The program they put together was loosely organized around the theme of “Night,” but it was also a show about their collaboration — highlights of the experiments they’d done together. Each artist played some of their core repertoire solo, kind of like a control. Three compositions written for the occasion came closest to being a half-way meeting. Most of the other selections involved the two getting together to do a song from one world or the other, so one of them was close to home and the other was on unfamiliar ground. Because of the irreducible quality of Merritt’s voice, the pieces from the classical realm — compositions by Schubert, Schumann, Purcell, and Faure — produced the most striking and original hybrids.

When Merritt talked with Blackstock she hinted at some of the things that brought her and Dinnerstein together as musicians. For one thing, she described her friend as a person with “tremendous guts,” and for Merritt guts are clearly a big deal. Surely it says something about both women that they launched their partnership with a 90-minute set of live music. It would have been a lot safer to go into the studio where things could be redone and polished, or to put together an eclectic group of instrumentalists and arrangers to bridge their differences. As it happened, they did call on some musical help. Three composers wrote pieces for them to do together, there was a new solo piano composition by Daniel Felsenfeld, and they got some fine arrangements from Jenny Scheinman. They also found a venue that nurtures experimentation. But when showtime rolled around it was just the two of them, no second takes allowed. Five hundred strangers, every one a critic, got to decide how much they appreciate the Bach virtuoso when she gets funky on the Wurlitzer and how much they like the folk-rock diva when she sings a 17th-century aria with a little country catch in her throat.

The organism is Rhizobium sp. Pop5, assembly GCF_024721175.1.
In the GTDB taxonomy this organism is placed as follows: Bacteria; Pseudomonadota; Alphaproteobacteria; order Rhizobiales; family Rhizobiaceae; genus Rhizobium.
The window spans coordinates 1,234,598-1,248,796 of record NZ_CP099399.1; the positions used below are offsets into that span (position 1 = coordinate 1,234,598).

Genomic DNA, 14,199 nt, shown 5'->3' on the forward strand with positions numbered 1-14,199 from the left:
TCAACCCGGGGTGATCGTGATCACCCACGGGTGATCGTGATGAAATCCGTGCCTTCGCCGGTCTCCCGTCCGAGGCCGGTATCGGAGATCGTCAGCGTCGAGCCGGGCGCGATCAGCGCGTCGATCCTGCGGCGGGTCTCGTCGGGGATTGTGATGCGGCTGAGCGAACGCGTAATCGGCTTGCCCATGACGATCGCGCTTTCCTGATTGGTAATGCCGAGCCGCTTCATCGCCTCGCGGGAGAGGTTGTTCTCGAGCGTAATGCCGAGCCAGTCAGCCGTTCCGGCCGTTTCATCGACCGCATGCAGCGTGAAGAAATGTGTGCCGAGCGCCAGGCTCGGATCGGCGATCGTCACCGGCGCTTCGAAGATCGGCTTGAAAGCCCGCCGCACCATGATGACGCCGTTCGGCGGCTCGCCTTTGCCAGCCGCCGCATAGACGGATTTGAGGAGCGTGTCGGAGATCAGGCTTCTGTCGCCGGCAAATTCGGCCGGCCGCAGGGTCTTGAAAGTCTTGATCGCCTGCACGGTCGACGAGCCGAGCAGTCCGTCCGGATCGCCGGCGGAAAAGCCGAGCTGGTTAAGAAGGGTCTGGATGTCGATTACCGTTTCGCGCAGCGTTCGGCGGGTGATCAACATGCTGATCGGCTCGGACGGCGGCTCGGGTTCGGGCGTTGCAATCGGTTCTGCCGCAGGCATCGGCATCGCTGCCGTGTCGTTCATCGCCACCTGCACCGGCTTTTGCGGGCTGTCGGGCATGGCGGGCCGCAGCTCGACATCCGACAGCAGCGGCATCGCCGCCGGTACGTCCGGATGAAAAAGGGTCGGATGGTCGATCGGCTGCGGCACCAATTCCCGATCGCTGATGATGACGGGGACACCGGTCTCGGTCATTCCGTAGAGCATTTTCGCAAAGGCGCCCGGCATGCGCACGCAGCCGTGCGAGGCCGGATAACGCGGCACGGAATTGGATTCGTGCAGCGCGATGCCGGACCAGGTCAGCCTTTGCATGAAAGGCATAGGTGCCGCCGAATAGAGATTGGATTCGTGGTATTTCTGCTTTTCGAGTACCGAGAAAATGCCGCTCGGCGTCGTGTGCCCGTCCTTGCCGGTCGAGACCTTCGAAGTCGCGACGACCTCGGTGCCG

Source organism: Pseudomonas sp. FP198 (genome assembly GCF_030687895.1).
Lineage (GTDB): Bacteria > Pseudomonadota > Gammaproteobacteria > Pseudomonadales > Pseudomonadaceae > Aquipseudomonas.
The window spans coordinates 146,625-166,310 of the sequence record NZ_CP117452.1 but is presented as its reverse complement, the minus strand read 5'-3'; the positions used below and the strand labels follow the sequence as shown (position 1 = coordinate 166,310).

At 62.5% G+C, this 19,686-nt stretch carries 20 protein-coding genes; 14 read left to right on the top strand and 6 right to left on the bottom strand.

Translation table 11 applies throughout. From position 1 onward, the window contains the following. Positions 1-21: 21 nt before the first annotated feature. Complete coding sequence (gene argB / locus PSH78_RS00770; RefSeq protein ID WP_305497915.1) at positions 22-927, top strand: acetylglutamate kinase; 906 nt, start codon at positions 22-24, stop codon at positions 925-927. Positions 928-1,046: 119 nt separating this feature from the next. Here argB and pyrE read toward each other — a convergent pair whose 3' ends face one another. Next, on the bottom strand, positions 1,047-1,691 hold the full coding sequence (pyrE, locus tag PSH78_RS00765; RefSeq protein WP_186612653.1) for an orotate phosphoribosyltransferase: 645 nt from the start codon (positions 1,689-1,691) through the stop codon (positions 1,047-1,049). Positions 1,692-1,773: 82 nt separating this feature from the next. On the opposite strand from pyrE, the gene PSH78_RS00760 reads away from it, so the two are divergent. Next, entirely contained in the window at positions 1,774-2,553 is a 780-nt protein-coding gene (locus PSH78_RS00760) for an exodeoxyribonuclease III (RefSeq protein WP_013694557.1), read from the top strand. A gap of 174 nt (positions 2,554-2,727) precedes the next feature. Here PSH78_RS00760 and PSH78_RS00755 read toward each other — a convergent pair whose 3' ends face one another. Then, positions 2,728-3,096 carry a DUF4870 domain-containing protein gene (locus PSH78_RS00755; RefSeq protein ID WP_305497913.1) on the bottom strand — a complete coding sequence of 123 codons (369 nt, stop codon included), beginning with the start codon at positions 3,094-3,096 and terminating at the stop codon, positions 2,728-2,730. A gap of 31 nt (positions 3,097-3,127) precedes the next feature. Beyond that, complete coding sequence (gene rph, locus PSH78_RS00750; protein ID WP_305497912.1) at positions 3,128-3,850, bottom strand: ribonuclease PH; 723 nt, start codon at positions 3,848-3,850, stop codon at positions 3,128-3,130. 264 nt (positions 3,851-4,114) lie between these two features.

Merritt also said that when she heard Dinnerstein perform, the music was “passionate while also so precise,” and I think that’s another indication of the values they share. Of course, a pianist specializing in Bach had better be precise. But when Dinnerstein sat down in the middle of their program to play Bach’s music, the fierce intensity of it was stunning. Merritt is an exuberant performer, and her passion is impossible to miss, but there’s a strong element of precision in her work, too. It’s not so much in the singing — her music isn’t the kind that’s supposed to sound precise — but in the songwriting.

The way Merritt described it during her songwriting master class in the Nelson Music Room, it took her a while to figure out that it’s ok to sweat over a song (for more about her talk, see the fine write-ups in the News & Observer and Duke Today). With rock and roll there’s an “air of flippancy.” It’s as if Keith Richards was just lounging around one day thinking, “yeah, I need a love to make me happy,” and even though his attitude is “I’m not really even gonna lift my finger to explain to you how I feel,” he somehow ends up with a great song. It doesn’t work that way for Merritt, who said, “as much as you might strive for this very casual feel, there is a very formal language and structure that you have at your hands when you’re writing a song.”

Merritt started her talk by comparing songwriting to fiction writing, which is what she studied in college. A song, she said, comes down to about three sentences — if the feeling she wants to convey can’t be boiled down to about that length, then a song is the wrong medium for it. And if it is a song, the music does a lot of the storytelling work. At one point she noted that “melody is a lot like plot line,” and later she said, “meter and melody and chord structure, pace and all of those choices… are just like choosing strong words, they’re just like choosing a character or setting or plot….”

“What is really interesting about songwriting is the time that the language and the music come together and they feel like they were meant for each other,” she said, adding that “I can’t ever force that.” But she doesn’t sit back and hope that it will just happen, either. Finding precisely the right combination of words and music is serious business, and she’s not about to let rock-and-roll attitude get in the way of a good song.